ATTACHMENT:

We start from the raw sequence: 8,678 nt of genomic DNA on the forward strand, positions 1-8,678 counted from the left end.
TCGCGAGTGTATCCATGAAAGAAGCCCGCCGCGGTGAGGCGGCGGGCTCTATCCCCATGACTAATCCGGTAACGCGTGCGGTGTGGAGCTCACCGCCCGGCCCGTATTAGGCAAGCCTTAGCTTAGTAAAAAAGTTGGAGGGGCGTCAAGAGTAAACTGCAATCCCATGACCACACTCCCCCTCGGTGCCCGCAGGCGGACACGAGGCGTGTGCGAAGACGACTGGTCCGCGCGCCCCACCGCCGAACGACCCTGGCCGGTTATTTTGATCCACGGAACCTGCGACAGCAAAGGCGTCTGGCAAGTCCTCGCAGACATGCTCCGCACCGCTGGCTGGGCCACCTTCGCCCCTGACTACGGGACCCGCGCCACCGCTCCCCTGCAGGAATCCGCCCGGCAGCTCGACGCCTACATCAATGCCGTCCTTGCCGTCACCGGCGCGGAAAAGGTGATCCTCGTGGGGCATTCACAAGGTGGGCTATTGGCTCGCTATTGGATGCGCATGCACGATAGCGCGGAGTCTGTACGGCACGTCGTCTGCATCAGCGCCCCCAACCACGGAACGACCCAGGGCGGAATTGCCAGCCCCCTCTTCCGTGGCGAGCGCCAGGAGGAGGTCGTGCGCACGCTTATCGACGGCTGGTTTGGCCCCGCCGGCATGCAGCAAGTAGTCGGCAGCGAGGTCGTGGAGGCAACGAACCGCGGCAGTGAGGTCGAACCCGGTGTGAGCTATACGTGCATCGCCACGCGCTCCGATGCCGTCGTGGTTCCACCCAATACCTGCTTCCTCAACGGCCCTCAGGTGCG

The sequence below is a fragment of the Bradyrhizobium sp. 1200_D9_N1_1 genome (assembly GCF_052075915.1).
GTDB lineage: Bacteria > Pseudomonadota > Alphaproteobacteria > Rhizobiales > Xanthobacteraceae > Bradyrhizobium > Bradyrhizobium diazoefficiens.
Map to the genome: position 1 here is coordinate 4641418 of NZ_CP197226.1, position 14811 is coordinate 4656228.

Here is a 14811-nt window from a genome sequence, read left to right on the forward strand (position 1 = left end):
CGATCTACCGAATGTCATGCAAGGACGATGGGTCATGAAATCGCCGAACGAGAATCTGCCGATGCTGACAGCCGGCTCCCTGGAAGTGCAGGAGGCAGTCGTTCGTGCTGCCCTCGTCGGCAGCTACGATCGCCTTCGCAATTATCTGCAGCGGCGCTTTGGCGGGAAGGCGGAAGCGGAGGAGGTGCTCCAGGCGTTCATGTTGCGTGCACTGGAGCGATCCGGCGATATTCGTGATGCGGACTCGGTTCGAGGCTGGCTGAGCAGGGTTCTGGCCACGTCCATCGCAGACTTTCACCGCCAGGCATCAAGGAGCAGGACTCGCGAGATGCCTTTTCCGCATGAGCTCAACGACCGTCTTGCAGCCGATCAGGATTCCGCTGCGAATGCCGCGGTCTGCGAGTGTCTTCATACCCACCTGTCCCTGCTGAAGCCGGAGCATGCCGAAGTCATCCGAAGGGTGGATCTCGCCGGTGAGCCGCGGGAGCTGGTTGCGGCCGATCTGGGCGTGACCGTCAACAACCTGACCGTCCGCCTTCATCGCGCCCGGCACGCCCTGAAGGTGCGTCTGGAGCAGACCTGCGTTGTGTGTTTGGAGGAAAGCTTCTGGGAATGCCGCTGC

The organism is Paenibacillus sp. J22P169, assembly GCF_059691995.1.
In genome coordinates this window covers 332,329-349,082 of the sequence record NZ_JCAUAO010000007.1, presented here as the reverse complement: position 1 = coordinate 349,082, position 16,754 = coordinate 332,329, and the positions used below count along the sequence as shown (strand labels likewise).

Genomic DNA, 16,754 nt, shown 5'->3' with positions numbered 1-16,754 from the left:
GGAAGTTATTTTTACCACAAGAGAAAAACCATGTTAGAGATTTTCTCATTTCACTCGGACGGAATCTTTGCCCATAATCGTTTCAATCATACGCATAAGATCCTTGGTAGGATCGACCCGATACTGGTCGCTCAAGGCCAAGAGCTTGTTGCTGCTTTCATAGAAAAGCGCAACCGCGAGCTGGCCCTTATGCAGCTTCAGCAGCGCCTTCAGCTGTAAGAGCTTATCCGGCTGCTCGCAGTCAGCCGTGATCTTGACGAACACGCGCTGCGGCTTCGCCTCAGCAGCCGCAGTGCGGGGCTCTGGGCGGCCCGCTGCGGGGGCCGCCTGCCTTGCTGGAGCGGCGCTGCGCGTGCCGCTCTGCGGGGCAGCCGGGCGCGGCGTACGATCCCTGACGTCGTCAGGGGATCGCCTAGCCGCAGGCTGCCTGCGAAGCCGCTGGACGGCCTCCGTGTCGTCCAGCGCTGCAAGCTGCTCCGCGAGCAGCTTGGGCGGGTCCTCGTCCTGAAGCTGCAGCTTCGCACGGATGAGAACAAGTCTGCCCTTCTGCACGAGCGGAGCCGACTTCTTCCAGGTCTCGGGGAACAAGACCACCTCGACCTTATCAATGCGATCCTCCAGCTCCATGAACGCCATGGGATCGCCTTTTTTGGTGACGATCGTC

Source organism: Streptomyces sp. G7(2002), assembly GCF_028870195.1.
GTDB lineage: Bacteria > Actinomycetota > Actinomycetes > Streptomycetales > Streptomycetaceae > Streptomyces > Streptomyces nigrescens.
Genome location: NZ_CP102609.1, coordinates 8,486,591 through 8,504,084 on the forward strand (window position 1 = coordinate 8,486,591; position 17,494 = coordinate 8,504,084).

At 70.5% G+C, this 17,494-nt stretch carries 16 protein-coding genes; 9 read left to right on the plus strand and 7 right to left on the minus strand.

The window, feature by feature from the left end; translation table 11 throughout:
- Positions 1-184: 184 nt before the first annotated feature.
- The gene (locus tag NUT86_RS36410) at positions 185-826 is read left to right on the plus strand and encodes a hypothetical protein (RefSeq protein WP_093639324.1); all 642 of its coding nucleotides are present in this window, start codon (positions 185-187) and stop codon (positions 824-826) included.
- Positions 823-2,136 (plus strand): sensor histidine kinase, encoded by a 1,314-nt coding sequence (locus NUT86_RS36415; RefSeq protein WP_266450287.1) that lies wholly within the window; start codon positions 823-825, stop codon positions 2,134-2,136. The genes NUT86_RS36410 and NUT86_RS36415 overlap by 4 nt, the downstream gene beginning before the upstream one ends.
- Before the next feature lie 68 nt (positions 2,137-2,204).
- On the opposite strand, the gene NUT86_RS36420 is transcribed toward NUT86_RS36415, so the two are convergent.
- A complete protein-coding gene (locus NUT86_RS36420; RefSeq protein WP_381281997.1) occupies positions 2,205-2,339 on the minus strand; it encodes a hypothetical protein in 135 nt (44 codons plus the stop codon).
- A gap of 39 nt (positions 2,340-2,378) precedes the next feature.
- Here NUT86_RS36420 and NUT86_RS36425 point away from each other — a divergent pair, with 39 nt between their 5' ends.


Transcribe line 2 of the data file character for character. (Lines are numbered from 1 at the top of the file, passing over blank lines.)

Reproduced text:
TCGCGAGTGTATCCATGAAAGAAGCCCGCCGCGGTGAGGCGGCGGGCTCTATCCCCATGACTAATCCGGTAACGCGTGCGGTGTGGAGCTCACCGCCCGGCCCGTATTAGGCAAGCCTTAGCTTAGTAAAAAAGTTGGAGGGGCGTCAAGAGTAAACTGCAATCCCATGACCACACTCCCCCTCGGTGCCCGCAGGCGGACACGAGGCGTGTGCGAAGACGACTGGTCCGCGCGCCCCACCGCCGAACGACCCTGGCCGGTTATTTTGATCCACGGAACCTGCGACAGCAAAGGCGTCTGGCAAGTCCTCGCAGACATGCTCCGCACCGCTGGCTGGGCCACCTTCGCCCCTGACTACGGGACCCGCGCCACCGCTCCCCTGCAGGAATCCGCCCGGCAGCTCGACGCCTACATCAATGCCGTCCTTGCCGTCACCGGCGCGGAAAAGGTGATCCTCGTGGGGCATTCACAAGGTGGGCTATTGGCTCGCTATTGGATGCGCATGCACGATAGCGCGGAGTCTGTACGGCACGTCGTCTGCATCAGCGCCCCCAACCACGGAACGACCCAGGGCGGAATTGCCAGCCCCCTCTTCCGTGGCGAGCGCCAGGAGGAGGTCGTGCGCACGCTTATCGACGGCTGGTTTGGCCCCGCCGGCATGCAGCAAGTAGTCGGCAGCGAGGTCGTGGAGGCAACGAACCGCGGCAGTGAGGTCGAACCCGGTGTGAGCTATACGTGCATCGCCACGCGCTCCGATGCCGTCGTGGTTCCACCCAATACCTGCTTCCTCAACGGCCCTCAGGTGCG